Size and Colour
Common Kingfishers measure 17 – 19 centimetres in length, weigh between 34 – 46 grams and have a wingspan of 25 centimetres. Their beak is around 4 centimetres long and pointed. Kingfishers have short, orange coloured legs.
Lens Standard 300mm Tamron non-stabilised lens
Where To see Them
Kingfishers are found by still or slow flowing water such as lakes, canals and rivers in lowland areas. In winter, some individuals move to estuaries and the coast. Occasionally they may visit garden ponds if of a suitable size. They can be seen all year round. Cromwell Bottom is an ideal location for theses birds with a unique comnbination of the River Calder, Canals and Lagoons
Kingfishers are vulnerable to hard winters and habitat degradation through pollution or unsympathetic management of watercourses. Kingfishers are amber listed because of their unfavourable conservation status in Europe. It is estimated there are 3,800-4,600 breeding pairs in the UK
This image catches the Kingfisher just as it expresses in the afternoon during its preening ritual
the white liquid faeces is forcably ejeted in a dramatic fashion seen ejected just behind this bird
Like all small birds the Kingfisher remains wary of overhead activity to avoid presation by raptors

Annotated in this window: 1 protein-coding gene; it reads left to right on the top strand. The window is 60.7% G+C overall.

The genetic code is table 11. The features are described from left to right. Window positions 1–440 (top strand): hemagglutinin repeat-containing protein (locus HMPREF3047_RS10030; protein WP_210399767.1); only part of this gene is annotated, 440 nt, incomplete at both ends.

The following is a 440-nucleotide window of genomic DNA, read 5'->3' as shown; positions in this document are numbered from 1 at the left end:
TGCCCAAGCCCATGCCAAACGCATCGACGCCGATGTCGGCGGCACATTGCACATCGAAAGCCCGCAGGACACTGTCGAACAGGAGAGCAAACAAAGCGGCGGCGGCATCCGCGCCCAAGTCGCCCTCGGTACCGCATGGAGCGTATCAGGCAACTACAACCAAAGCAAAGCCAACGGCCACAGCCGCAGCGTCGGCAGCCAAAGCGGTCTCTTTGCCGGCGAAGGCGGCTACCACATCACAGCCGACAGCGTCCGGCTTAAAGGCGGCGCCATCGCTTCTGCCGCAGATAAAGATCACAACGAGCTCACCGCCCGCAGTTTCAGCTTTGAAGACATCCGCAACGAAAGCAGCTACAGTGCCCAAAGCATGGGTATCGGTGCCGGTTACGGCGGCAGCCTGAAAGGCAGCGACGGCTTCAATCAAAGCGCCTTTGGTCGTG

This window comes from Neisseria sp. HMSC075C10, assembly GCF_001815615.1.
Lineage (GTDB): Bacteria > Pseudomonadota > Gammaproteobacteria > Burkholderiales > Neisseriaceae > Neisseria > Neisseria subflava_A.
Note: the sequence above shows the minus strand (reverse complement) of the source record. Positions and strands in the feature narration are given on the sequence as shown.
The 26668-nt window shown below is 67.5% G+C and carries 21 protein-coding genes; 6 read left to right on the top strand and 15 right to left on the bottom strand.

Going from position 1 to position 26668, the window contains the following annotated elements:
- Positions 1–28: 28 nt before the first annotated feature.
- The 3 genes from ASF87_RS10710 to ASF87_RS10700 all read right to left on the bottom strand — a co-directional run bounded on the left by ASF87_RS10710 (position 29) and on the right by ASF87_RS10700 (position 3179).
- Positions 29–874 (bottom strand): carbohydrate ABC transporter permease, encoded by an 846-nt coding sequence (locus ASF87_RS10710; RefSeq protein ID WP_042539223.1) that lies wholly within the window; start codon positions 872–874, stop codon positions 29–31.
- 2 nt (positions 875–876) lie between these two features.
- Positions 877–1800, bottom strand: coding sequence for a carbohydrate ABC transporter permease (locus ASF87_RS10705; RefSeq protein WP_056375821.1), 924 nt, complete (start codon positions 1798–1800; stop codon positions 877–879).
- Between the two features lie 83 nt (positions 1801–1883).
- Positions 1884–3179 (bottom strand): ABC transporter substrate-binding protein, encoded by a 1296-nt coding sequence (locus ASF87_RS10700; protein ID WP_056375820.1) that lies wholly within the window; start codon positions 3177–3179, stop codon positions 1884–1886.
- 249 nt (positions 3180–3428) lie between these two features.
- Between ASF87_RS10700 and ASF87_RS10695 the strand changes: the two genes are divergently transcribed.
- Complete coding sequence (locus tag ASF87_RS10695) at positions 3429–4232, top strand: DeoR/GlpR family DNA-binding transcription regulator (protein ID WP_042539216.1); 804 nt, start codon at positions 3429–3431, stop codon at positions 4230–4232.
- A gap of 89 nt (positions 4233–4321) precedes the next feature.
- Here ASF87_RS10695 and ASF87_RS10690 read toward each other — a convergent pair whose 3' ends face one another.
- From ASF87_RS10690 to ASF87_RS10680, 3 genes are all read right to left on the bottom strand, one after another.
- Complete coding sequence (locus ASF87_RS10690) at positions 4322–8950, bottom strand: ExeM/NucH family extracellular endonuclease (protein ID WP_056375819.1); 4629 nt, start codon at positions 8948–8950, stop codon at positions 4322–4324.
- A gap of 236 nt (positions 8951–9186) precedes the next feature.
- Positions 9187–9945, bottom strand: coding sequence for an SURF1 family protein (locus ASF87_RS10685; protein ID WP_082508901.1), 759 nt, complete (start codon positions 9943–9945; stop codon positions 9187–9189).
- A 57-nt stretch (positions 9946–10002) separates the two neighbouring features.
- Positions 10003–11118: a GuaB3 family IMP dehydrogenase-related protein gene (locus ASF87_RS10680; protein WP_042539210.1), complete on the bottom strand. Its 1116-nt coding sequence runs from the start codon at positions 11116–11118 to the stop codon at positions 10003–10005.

The common kingfisher hunts from a perch 1–2 m (3.3–6.6 ft) above the water, on a branch, post or riverbank, bill pointing down as it searches for prey. It bobs its head when food is detected to gauge the distance, and plunges steeply down to seize its prey usually no deeper than 25 cm (9.8 in) below the surface
Like all kingfishers, the common kingfisher is highly territorial; since it must eat around 60% of its body weight each day, it is essential to have control of a suitable stretch of river. It is solitary for most of the year, roosting alone in heavy cover. If another kingfisher enters its territory, both birds display from perches, and fights may occur, where a bird will grab the other's beak and try to hold it under water. Pairs form in the autumn but each bird retains a separate territory, generally at least 1 km (0.62 mi) long, but up to 3.5 km (2.2 mi) and territories are not merged until the spring.
The courtship is initiated by the male chasing the female while calling continually, and later by ritual feeding, mating usually following.
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